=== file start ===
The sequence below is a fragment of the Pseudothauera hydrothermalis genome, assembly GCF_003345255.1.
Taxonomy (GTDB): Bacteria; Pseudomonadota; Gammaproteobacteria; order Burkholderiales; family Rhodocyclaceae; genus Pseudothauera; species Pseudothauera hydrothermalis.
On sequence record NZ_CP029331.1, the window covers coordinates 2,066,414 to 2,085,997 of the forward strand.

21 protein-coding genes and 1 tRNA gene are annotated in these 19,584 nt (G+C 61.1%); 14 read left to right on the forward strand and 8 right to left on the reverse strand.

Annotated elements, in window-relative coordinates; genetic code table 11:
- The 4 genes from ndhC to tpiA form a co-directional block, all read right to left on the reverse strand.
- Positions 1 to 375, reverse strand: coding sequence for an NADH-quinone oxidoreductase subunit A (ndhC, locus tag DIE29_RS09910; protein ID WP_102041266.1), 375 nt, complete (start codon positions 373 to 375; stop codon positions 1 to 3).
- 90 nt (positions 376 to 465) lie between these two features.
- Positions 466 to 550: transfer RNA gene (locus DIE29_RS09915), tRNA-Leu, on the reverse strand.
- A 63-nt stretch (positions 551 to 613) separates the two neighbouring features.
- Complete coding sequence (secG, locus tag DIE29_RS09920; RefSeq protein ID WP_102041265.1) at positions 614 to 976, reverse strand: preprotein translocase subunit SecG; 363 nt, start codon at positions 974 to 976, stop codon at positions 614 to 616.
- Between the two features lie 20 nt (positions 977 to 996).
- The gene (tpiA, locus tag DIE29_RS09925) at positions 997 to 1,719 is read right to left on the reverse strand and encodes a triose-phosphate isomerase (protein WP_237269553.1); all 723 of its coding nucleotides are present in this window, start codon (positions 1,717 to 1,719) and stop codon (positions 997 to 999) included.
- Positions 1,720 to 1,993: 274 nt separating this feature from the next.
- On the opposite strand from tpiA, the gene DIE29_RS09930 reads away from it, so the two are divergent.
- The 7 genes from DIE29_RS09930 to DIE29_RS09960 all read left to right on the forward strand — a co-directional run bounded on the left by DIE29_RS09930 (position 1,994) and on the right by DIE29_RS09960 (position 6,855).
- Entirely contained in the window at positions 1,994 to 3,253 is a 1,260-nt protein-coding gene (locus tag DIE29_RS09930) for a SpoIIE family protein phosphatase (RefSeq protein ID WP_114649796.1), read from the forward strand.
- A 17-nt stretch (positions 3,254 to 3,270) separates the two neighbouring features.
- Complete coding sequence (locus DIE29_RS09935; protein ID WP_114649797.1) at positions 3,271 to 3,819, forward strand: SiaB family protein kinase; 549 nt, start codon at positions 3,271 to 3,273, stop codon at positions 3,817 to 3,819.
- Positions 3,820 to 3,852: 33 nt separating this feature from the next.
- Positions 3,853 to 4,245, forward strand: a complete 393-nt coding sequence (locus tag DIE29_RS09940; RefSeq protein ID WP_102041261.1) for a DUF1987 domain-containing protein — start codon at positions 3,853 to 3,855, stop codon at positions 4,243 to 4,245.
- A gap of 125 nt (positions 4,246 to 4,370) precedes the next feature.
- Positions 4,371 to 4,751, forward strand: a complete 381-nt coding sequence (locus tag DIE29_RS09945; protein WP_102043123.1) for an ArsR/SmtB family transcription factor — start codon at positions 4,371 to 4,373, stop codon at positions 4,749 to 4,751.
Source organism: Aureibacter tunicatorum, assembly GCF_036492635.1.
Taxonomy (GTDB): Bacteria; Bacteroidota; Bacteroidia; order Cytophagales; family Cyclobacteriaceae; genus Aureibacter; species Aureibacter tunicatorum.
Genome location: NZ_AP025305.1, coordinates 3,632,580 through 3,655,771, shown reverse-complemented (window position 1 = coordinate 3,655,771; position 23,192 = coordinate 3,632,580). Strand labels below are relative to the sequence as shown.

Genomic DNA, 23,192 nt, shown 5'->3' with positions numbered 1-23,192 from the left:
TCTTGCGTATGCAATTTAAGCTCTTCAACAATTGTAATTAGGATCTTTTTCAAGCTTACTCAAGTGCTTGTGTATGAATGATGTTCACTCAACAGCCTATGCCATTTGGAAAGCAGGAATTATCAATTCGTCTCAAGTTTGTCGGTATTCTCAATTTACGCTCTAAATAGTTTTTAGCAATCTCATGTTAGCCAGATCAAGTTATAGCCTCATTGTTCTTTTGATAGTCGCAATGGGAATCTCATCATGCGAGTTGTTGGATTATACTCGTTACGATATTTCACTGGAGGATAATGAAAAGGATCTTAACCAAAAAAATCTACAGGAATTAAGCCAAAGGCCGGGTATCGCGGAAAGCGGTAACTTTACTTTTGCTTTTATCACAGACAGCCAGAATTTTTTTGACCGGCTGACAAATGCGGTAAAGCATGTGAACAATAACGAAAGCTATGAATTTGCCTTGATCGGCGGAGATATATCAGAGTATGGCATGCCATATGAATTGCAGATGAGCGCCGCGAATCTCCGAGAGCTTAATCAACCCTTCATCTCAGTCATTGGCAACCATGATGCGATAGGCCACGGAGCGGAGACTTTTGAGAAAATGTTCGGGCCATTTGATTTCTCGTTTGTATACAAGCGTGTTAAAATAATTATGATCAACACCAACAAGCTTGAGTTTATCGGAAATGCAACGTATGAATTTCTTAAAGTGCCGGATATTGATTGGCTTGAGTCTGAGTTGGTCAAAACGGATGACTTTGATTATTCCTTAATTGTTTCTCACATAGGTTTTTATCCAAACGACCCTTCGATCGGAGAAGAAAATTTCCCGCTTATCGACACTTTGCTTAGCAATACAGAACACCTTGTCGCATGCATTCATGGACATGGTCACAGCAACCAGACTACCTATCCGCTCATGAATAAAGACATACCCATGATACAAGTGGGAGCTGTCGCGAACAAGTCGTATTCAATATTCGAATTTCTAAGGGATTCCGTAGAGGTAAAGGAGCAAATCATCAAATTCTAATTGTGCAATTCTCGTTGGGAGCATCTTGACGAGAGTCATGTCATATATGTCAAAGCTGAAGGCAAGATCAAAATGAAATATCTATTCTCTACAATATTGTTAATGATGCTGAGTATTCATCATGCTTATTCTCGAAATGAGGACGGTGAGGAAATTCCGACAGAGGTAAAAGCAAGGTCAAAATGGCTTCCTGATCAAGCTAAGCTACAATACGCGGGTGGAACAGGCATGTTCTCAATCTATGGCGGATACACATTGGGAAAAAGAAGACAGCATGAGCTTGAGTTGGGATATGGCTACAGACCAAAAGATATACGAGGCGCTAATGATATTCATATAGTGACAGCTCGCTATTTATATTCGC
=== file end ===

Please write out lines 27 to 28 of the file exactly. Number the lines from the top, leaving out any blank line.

Genomic DNA, 23,192 nt, shown 5'->3' with positions numbered 1-23,192 from the left:
TCTTGCGTATGCAATTTAAGCTCTTCAACAATTGTAATTAGGATCTTTTTCAAGCTTACTCAAGTGCTTGTGTATGAATGATGTTCACTCAACAGCCTATGCCATTTGGAAAGCAGGAATTATCAATTCGTCTCAAGTTTGTCGGTATTCTCAATTTACGCTCTAAATAGTTTTTAGCAATCTCATGTTAGCCAGATCAAGTTATAGCCTCATTGTTCTTTTGATAGTCGCAATGGGAATCTCATCATGCGAGTTGTTGGATTATACTCGTTACGATATTTCACTGGAGGATAATGAAAAGGATCTTAACCAAAAAAATCTACAGGAATTAAGCCAAAGGCCGGGTATCGCGGAAAGCGGTAACTTTACTTTTGCTTTTATCACAGACAGCCAGAATTTTTTTGACCGGCTGACAAATGCGGTAAAGCATGTGAACAATAACGAAAGCTATGAATTTGCCTTGATCGGCGGAGATATATCAGAGTATGGCATGCCATATGAATTGCAGATGAGCGCCGCGAATCTCCGAGAGCTTAATCAACCCTTCATCTCAGTCATTGGCAACCATGATGCGATAGGCCACGGAGCGGAGACTTTTGAGAAAATGTTCGGGCCATTTGATTTCTCGTTTGTATACAAGCGTGTTAAAATAATTATGATCAACACCAACAAGCTTGAGTTTATCGGAAATGCAACGTATGAATTTCTTAAAGTGCCGGATATTGATTGGCTTGAGTCTGAGTTGGTCAAAACGGATGACTTTGATTATTCCTTAATTGTTTCTCACATAGGTTTTTATCCAAACGACCCTTCGATCGGAGAAGAAAATTTCCCGCTTATCGACACTTTGCTTAGCAATACAGAACACCTTGTCGCATGCATTCATGGACATGGTCACAGCAACCAGACTACCTATCCGCTCATGAATAAAGACATACCCATGATACAAGTGGGAGCTGTCGCGAACAAGTCGTATTCAATATTCGAATTTCTAAGGGATTCCGTAGAGGTAAAGGAGCAAATCATCAAATTCTAATTGTGCAATTCTCGTTGGGAGCATCTTGACGAGAGTCATGTCATATATGTCAAAGCTGAAGGCAAGATCAAAATGAAATATCTATTCTCTACAATATTGTTAATGATGCTGAGTATTCATCATGCTTATTCTCGAAATGAGGACGGTGAGGAAATTCCGACAGAGGTAAAAGCAAGGTCAAAATGGCTTCCTGATCAAGCTAAGCTACAATACGCGGGTGGAACAGGCATGTTCTCAATCTATGGCGGATACACATTGGGAAAAAGAAGACAGCATGAGCTTGAGTTGGGATATGGCTACAGACCAAAAGATATACGAGGCGCTAATGATATTCATATAGTGACAGCTCGCTATTTATATTCGC